Papers' exposes spark national security fears

Mirror: infiltrated airport security

A national and a regional newspaper have broken the security barriers surrounding what should have been some of the most closely guarded targets for terrorists in the UK – and sparked inquiries in each case.

The Mirror’s Adrian McGurran and photographer Phil Harris told last Friday how they had spent an hour in a servicing hangar at Stansted Airport, even getting into the cockpit of a 737 passenger jet, without being challenged.

On the same day, a plane chartered by the Western Daily Press was able to fly 2000ft over Hinkley Point nuclear power station, unchallenged by air traffic controllers. The pilot was able to do so legally because there is no exclusion zone around the Somerset site.

The WDP report said the exercise "exposed how easily a terrorist prepared to give his own life could have flown a plane packed with explosives into the buildings which house Hinkley Point’s nuclear reactors".

Both stories were picked up by television and radio and by Saturday, the two newspapers were reporting immediate reaction.

The Mirror was reporting that the Government had ordered all 142 British airports to tighten security.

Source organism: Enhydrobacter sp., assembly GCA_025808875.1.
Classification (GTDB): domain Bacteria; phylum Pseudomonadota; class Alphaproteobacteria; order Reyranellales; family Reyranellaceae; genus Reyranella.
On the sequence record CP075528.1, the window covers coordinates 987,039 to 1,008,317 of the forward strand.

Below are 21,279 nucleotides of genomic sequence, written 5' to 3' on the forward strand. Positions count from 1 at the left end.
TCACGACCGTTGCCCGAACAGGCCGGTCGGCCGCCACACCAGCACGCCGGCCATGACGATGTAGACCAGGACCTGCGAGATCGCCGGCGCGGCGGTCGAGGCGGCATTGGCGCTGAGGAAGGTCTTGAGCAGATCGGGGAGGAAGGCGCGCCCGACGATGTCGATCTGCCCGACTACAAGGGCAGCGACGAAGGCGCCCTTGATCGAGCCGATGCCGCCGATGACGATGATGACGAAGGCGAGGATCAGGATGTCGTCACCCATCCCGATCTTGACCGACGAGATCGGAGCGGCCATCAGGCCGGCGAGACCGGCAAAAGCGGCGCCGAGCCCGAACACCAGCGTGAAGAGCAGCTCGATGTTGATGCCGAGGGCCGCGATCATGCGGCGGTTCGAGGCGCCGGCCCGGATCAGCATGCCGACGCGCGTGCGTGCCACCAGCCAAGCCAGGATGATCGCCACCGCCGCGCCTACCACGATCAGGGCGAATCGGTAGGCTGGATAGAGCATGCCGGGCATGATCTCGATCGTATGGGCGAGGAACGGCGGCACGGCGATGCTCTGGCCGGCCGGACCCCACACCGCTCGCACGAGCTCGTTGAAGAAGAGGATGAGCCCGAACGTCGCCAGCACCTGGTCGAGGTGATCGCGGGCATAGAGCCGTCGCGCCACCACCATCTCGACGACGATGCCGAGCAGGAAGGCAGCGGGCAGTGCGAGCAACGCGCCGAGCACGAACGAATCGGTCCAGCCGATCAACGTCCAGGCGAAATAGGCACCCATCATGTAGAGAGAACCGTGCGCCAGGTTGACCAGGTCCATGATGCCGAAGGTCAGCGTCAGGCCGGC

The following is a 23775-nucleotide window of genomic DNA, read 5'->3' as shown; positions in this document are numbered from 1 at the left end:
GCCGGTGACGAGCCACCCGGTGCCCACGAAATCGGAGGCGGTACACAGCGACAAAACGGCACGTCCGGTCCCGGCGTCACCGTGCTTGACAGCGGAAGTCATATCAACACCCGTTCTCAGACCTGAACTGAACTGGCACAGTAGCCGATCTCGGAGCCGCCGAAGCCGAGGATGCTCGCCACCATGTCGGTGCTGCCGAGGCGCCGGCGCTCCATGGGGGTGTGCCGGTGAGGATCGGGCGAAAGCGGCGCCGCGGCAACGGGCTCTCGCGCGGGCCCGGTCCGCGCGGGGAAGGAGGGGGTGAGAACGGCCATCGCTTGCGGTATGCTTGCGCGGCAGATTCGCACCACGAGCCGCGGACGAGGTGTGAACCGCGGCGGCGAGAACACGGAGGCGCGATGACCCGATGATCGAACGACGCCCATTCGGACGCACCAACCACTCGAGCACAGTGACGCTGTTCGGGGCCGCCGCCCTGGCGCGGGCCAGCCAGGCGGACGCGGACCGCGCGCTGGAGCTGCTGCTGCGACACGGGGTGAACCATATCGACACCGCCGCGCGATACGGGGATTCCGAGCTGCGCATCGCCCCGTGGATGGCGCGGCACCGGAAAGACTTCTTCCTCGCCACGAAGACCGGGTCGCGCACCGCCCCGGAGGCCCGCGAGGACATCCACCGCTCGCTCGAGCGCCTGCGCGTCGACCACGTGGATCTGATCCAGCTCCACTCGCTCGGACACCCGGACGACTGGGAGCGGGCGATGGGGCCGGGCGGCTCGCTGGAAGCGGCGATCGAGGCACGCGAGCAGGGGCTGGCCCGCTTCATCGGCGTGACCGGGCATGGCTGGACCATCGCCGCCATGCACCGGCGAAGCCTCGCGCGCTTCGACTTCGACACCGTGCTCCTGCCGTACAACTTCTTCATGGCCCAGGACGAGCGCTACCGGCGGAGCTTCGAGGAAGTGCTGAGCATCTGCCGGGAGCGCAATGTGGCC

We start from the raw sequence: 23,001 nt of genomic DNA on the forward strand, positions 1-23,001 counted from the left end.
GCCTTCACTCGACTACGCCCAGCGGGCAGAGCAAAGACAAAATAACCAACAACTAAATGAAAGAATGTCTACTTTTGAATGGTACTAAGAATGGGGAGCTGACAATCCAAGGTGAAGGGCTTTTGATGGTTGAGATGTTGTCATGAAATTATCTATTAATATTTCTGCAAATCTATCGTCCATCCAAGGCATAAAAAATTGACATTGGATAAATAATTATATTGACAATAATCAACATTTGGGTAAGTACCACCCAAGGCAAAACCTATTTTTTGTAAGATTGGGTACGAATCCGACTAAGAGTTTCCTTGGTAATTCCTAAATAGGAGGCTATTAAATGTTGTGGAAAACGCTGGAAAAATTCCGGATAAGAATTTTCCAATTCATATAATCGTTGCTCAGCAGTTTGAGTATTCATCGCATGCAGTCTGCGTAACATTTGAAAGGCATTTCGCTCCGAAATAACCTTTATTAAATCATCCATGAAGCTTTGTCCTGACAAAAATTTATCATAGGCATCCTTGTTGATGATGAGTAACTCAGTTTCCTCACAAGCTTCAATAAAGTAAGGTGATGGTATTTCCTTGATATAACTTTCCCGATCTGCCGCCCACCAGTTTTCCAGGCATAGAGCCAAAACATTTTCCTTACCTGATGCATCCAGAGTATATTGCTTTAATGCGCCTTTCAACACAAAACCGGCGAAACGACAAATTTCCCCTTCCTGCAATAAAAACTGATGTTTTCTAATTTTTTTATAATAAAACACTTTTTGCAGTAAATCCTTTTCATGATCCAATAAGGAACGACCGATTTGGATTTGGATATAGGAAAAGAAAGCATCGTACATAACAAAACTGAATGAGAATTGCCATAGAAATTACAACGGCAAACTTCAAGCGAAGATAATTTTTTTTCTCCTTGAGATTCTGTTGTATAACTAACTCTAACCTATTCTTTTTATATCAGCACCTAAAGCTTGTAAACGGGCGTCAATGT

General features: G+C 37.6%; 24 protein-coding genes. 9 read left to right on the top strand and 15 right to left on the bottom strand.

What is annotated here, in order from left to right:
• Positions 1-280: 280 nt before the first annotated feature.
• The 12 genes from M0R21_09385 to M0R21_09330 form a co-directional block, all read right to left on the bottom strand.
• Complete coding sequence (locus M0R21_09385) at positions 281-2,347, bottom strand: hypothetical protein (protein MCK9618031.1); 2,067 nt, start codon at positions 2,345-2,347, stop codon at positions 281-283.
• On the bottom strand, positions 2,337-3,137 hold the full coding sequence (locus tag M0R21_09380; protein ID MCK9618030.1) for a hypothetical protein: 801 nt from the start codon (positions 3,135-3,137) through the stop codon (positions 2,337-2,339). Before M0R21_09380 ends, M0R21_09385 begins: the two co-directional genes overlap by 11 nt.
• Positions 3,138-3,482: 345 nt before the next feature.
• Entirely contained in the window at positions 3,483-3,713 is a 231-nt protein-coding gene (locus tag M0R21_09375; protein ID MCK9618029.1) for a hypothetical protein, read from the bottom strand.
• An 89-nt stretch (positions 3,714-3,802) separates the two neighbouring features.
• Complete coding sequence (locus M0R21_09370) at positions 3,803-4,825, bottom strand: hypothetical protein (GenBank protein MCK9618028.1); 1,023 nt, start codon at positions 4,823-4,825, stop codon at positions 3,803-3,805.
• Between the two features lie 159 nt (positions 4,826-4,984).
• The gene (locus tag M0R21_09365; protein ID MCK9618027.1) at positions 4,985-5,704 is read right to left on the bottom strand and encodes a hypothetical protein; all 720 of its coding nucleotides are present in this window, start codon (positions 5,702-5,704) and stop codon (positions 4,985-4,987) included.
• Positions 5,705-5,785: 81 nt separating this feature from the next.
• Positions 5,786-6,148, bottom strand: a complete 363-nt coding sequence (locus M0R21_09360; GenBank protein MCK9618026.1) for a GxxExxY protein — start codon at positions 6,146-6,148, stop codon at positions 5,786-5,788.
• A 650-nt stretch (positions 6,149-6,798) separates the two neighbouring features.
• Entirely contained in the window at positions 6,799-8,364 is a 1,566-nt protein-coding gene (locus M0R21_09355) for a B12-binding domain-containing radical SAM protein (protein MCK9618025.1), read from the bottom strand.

Transport Secretary Stephen Byers, it said, had sent inspectors to Stansted Airport, the hangar at the centre of the investigation had been closed and the aircraft had been moved to a more secure base.

The newspaper also said that other airports were rushing to enhance security following its disclosures.

The WDP, whose photographer was amazed the plane was able to fly so close, said that local MP Ian Liddell-Grainger was to put down a written question in Parliament over why there were no no-fly zones around some British power stations.

A spokesman for Hinkley Point said that security was being "reviewed and enhanced" but would not give details.

By Jean Morgan

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